Steve mentioned Kai Marchal’s and Huang Yong’s papers on moral perception and motivation is his report from the Soochow University conference. I’ve been thinking about some of the issues raised in them, and since both of them (and Steve, who raises some of these issues in his book) contribute to the blog, this seems like the perfect chance to try to get clearer. I’m no expert on either Zhu Xi or Wang Yangming, so I’ll let others weigh in on the interpretive issues. I’m more interested in the general moral psychology/epistemology.
The general suggestion seems to be that in Neo-Confucianism knowing what’s right/good/humane/etc. in a matter of seeing a situation correctly, and this perception is itself motivating, so that (all things being equal) one will at minimum be disposed to act on one’s perception of the situation, or even just go ahead and act. In his paper Huang Yong discussed the idea of “besire”–a fusion of belief and desire–in Wang in particular. Believing that X is the proper thing to do in situation S and desiring to do X are one and the same mental state. Wang’s use of the Daxue example of seeing a beautiful color and loving it show the connection to perception of some kind. Steve talks about a similar idea is his book (I don’t have it with me, so I may be oversimplifying) about how sages see things differently from other people, and this perception is connected to ability to respond properly. In his paper Kai discusses this kind of interpretation of Neo-Confucianism with the more Kantian interpretation common in Taiwan which takes 理 as more like an abstract moral law which does not take into account particulars. He raises a number of issues which I found very interesting and inspired my questions here.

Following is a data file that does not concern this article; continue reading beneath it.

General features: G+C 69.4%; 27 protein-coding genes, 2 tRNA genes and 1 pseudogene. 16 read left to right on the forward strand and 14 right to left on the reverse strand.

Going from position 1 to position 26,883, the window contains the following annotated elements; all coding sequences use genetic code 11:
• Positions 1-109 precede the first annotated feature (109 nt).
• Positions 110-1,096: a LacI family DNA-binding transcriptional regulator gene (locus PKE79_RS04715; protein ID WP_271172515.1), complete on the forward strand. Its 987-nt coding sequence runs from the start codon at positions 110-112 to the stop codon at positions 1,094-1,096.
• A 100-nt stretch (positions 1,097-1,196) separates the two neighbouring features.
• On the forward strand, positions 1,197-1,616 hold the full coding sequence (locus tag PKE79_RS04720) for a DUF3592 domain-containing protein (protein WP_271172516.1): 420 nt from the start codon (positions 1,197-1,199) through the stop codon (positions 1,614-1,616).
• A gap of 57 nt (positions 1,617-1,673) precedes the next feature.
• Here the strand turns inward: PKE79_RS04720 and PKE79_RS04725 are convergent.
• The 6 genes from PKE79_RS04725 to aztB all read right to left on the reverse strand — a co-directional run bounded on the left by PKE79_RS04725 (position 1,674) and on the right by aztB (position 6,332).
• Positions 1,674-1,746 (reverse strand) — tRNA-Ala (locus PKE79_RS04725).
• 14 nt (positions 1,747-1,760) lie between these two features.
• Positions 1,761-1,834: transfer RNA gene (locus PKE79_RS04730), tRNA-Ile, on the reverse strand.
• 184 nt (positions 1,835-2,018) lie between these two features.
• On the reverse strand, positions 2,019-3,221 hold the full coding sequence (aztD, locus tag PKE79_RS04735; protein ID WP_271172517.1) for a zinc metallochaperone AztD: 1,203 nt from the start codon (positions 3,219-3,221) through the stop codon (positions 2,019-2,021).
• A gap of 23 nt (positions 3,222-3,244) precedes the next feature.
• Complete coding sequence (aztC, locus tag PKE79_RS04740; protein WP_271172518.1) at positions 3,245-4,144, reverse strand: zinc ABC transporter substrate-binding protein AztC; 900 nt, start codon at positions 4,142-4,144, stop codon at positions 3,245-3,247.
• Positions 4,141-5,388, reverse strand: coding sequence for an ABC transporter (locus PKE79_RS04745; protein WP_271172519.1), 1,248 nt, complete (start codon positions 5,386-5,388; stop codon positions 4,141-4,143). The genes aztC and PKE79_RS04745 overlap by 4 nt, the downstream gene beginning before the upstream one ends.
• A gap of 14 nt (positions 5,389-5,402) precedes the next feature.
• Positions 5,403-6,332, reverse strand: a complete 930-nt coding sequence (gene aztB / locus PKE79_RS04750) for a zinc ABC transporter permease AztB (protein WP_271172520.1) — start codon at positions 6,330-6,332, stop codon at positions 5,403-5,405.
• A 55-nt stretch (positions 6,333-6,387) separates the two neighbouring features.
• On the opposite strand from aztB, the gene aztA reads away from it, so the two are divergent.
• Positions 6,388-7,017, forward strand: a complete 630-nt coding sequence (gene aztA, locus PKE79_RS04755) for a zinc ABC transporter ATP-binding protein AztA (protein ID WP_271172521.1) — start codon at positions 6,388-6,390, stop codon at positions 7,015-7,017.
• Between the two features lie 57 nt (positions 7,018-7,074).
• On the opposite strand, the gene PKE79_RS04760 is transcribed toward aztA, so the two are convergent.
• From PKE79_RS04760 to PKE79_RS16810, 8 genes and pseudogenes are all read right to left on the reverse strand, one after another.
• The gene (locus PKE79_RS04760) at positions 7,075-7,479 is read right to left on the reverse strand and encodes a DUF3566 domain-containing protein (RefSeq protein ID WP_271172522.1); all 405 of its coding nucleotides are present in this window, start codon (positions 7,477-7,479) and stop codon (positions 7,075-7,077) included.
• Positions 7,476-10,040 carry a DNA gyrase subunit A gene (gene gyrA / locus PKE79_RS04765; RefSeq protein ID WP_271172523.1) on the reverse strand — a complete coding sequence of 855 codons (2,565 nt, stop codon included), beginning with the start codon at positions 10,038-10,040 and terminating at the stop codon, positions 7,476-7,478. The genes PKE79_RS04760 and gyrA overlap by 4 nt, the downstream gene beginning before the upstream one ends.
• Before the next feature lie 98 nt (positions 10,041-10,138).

Foremost, is this perception necessary and sufficient for moral action? In both Steve’s and Yong”s account, it seems that it is sufficient. Hence Wang’s famous unity of knowledge and action: one who fails to act doesn’t see the situation properly. In Steve’s description of sagely action, perception and action seem very closely linked as well. So we don’t get one of the classic problems of Western moral philosophy, of how to account for people who know what is right but don’t seem motivated to do it. Is this psychologically plausible? It’s a little hard for me to accept, since I quite often come in contact with people who say they know X is wrong while showing little desire to cease X-ing. Now, one could always say they don’t really know it’s wrong or something of that order, but why not take their claim that they know/believe X to be wrong at face value? Is it really incoherent?
Then, if such perception is necessary, that would mean that people who don’t have the right perception are technically incapable of moral action. But what of the person who tries to put himself in the sage’s shoes and figure out what the right thing to do is? Could he manage to figure out what the right action is without actually perceiving the situation in the way a sage does, and if he did and acted on that conclusion, why wouldn’t this be good? We all have to start somewhere, and a common technique is virtue ethics is to imagine what a virtuous person would do in situation S and then do that. It seems to me that’s a little different than just seeing that the harmonious thing to do in S is X.